Access to education and equality of opportunity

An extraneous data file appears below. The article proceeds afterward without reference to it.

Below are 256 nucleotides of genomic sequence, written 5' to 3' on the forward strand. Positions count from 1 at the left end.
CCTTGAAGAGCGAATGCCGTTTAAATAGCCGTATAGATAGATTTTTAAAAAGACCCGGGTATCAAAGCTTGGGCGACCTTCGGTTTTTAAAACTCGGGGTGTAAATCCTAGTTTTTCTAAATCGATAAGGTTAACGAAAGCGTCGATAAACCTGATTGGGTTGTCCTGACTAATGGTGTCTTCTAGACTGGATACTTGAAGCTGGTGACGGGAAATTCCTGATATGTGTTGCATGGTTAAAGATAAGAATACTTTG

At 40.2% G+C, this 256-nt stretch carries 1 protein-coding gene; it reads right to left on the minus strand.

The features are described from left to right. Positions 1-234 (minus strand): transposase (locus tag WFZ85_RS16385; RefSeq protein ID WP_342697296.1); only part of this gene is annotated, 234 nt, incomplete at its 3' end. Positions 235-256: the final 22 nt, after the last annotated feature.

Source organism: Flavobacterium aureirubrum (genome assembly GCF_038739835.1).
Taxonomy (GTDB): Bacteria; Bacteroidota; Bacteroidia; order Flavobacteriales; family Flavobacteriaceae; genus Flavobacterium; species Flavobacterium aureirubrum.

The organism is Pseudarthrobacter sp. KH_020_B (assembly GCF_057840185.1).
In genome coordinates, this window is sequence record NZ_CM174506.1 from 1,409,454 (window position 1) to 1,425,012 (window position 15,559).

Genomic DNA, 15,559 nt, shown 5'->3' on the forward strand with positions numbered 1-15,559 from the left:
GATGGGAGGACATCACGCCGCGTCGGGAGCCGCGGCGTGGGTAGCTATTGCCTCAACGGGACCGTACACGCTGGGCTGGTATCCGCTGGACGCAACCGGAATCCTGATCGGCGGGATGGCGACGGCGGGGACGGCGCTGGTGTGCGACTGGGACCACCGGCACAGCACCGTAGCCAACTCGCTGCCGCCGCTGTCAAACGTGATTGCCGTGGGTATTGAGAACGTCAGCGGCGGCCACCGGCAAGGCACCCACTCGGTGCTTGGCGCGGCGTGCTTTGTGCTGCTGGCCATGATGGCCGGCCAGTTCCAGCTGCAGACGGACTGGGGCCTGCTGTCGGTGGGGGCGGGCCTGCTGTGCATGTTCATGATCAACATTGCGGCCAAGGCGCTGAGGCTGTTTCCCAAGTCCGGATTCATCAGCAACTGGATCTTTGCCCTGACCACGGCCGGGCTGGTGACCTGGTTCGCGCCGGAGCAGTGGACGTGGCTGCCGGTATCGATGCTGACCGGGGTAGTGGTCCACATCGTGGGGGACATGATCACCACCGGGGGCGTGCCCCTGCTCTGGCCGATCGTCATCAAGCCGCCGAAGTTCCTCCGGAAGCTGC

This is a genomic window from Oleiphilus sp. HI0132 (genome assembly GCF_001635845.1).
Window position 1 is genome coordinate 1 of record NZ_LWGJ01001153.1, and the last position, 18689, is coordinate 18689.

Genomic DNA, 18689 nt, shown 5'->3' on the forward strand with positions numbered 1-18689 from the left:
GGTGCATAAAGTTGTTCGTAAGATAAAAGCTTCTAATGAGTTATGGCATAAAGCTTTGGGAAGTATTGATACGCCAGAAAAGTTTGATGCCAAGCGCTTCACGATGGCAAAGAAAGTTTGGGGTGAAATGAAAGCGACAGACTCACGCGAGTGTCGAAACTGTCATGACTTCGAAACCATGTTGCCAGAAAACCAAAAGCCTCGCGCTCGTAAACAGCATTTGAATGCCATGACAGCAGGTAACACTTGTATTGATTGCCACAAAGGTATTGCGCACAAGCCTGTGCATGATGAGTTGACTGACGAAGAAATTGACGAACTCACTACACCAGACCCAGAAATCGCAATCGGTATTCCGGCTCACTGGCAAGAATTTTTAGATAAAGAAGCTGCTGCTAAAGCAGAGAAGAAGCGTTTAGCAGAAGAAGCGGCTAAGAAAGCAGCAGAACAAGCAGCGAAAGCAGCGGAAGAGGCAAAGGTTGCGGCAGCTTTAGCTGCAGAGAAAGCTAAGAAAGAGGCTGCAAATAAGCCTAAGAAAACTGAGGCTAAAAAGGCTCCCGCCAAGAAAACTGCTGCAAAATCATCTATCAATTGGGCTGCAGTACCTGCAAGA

This essay will look at wether access to education and training is instrumental in promoting equality of opportunity in today’s Australia. The discussion will start with a description of the role of education and training in our society, it will continue with the identification of various social groups and the factors influencing their access to education in all its forms. Current policies will also be examined and commented on and it will look at ways that the community can support disadvantaged groups to move towards a greater equality of opportunity. The essay will conclude with a list of recommendations that could enable greater equality of opportunity in our society. The role of education in society can basically be divided into two main ideologies. The first and perhaps the oldest ideology or theory is termed the “Reproductive Theory”, this has long been promoted by the “establishment” as a way of ensuring that everyone knows their place in society and the “Status Quo” is perpetuated. Bowles and Gintis (1976) proposed a more up to date version, known as the “Correspondence theory”, this advocates that there is a “relationship between the nature of work and the education system in any Capitalist society.” Basically the theory says that the major task of any Capitalist education system is to train people so that they fulfil the needs of the production process. In this respect, Bowles and Gintis (1976) “show how various aspects of economic production (work) have corresponding features in the education system. In basic terms, the organisation of the education system explicitly mirrors the way work is organised in Capitalist societies.” The second theory is based on the concept of “Meritocracy” which is defined by Lawson and Garrod (2003) in the following way “A social system in which rewards and occupational positions are allocated justly on the basis of merit, rather than ascriptive factors such as class, gender, ethnic group or wealth.” In short, you get to your goal because of what you can do and not because of who you are: in Australia, society pushes the idea that everyone gets a fair go in life and success is based on ability rather then social position, wealth or ethnicity. Both of these approaches fulfil a need, the first keeps producing a constant supply of manpower that feeds the Capitalist process and promotes the idea that this is the path to happiness and fulfilment. The second gives the illusion of freedom and individuality by claiming that everything is achievable if you are smart enough and prepared to work hard and long. The root of the word 'education' is derived from the Latin 'e-ducare' literally meaning to 'lead forth' or bring out something which is potentially present and this introduces a third task of education, that of gathering knowledge for knowledge’s sake. In this situation people become perpetual students and gather information with no specific practical purpose in mind, they see education as a form of self-development and a measure of cultural maturation of a society. According to Rogers (1969) "The goal of education is inward freedom and complete human development, which leads to the accurate perception of reality free from distortion”. Purpel (1989) further says that” The goal of education is the cultivation of the individual's human capacities for 'self-actualization', for ‘love, justice, community and joy’." In theory, in Australia, everyone has equality of opportunity; unfortunately this theory does not translate into reality. There are social groups that have no easy or guaranteed access to educational opportunities and there are factors that mitigate equality of opportunity. The most obvious social group that lacks good access to education and training is composed of the Aboriginal and Torres Straits Islanders (ATSI) population of Australia. This group suffers for several reasons including lack of initiative...
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